This is rich. From Sydney Schanberg:
Robert Novak, whose "confidential" sources helped him light the match that set off the Plamegate wildfire, is now on the Internet blithely hawking "confidential" sessions with Washington's power elite. He's only asking $595 a person. The invitation says: "This meeting is 100% off the record." The e-mail letter goes on to explain that the secrecy is necessary so that the speakers can speak candidly and tell the truth. The truth, in the nation's capital—that's certainly worth $595.Five hundred ninety-five dollars to hear Robert Novak tell the truth? Ho, sign me the fuck up!
The request for my presence was very tempting. The letter from Winter began: "Dear friend, When was the last time you sat in a room just a few feet from the likes of Vice President Cheney or Senate Minority Leader Harry Reid, asked a question and got a straightforward answer?" A straightforward answer. Just the thought of witnessing one in Washington sends a tingle up the spine.Of course, that presumes that Novakula actually knows how to give a straight answer. And I suspect there is a better chance he and his fugitive hip will join the Flying Wallendas for a spontaneous high-wire trapeze act.
The four-page invite came from Tom Winter, president and editor in chief of Human Events. He referred to Novak as "my friend." Winter wrote: "Given the limited number of attendees, the stature of the speakers, and the confidential nature of the meeting, this Forum is rarely publicized. In fact, in its 30-year history, the Forum has always been and will continue to be one of Washington's best kept secrets."I know the Justice Department can be tricky about expenses, so I hereby pledge the $595 it would take to send Patrick Fitzgerald to the Novak soiree. Not that I think Novak has any actual plans to be honest. I just really like the idea of him sitting up there and looking out over the crowd of fellow kleptocrats to see Fitzgerald's face like some Telltale Heart.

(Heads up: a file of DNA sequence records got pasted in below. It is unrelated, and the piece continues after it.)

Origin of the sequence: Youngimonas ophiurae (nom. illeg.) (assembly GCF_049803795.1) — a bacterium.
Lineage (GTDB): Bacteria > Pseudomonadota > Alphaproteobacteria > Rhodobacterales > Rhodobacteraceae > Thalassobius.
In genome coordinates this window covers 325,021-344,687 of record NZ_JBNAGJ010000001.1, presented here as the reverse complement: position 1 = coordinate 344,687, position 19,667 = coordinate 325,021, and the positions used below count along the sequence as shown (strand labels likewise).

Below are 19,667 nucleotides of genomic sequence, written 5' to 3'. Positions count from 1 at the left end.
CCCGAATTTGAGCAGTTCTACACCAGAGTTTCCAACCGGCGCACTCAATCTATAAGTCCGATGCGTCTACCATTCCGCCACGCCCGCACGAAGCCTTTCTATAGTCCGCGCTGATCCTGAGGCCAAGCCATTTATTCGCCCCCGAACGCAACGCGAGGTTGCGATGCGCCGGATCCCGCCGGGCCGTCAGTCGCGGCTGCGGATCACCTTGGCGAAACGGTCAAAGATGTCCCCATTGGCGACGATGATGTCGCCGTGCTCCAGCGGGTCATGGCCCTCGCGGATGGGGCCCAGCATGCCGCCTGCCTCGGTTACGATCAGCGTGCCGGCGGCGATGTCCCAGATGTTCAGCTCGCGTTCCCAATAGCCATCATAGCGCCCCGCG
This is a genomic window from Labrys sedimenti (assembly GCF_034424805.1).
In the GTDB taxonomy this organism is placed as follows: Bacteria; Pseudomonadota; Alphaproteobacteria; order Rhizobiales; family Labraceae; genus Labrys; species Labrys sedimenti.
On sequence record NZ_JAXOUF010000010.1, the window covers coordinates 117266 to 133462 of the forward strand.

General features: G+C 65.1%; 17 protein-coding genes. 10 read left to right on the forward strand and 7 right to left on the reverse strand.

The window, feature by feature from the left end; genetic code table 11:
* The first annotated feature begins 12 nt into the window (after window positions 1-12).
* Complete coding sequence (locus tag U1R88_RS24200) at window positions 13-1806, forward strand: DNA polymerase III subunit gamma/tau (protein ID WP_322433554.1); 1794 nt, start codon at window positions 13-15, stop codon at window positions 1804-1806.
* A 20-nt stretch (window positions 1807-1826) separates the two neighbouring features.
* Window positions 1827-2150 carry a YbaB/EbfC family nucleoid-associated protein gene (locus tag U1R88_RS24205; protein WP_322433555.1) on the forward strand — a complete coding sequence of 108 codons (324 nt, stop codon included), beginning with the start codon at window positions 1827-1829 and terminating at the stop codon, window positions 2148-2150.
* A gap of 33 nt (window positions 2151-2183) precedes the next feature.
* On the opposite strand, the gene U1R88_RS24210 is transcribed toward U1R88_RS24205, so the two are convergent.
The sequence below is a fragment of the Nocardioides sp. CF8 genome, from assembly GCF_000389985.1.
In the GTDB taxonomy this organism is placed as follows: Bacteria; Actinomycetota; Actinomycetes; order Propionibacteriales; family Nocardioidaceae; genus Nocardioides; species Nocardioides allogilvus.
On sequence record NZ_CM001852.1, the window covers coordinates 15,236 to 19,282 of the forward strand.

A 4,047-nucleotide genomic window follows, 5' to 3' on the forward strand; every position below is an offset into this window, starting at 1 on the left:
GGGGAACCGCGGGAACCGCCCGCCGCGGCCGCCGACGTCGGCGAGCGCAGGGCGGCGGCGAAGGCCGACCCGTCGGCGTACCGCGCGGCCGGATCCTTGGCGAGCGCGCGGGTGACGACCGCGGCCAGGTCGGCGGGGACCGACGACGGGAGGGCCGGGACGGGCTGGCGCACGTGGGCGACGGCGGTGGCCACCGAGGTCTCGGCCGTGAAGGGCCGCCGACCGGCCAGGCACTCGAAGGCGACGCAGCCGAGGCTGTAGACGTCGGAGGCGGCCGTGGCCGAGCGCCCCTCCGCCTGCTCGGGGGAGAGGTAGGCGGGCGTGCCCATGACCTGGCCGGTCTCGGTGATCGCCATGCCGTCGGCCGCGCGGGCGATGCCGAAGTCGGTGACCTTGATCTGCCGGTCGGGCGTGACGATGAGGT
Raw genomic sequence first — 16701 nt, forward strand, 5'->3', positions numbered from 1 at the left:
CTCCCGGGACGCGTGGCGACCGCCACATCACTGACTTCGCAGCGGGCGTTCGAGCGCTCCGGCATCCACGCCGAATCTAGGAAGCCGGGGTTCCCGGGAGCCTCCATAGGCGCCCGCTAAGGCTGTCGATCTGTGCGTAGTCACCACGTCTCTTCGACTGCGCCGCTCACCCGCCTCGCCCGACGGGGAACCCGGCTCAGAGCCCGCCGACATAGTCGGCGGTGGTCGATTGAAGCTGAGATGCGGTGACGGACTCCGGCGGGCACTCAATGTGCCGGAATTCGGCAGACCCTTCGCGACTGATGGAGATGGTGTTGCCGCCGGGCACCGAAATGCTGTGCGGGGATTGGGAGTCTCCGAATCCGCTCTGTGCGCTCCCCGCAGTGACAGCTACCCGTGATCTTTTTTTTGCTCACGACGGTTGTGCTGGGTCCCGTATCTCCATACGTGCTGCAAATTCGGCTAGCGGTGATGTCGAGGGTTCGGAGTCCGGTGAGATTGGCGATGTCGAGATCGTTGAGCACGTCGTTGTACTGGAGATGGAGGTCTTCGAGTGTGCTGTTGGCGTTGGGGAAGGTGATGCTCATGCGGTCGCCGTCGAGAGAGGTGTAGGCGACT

As I was reading over the invitation again, I got a jolt—a couple of lines I'd missed on the first go-around: "Each speaker speaks briefly about the issues of the day, then opens the floor to questions—any questions. The answers are frank and open, because there are no reporters."
Of course, there are dangers involved. I always worry that events like this are going to be the place an angry deity would choose to begin the Apoloclypse.
Update: Okay, several commeners have made note of the fact that sending Patrick Fitzgerald would probably break laws I haven't even heard of, and rightly suggest that Joe Wilson would be a much better choice. I have emailed Ambassador Wilson and let him know we are willing to help.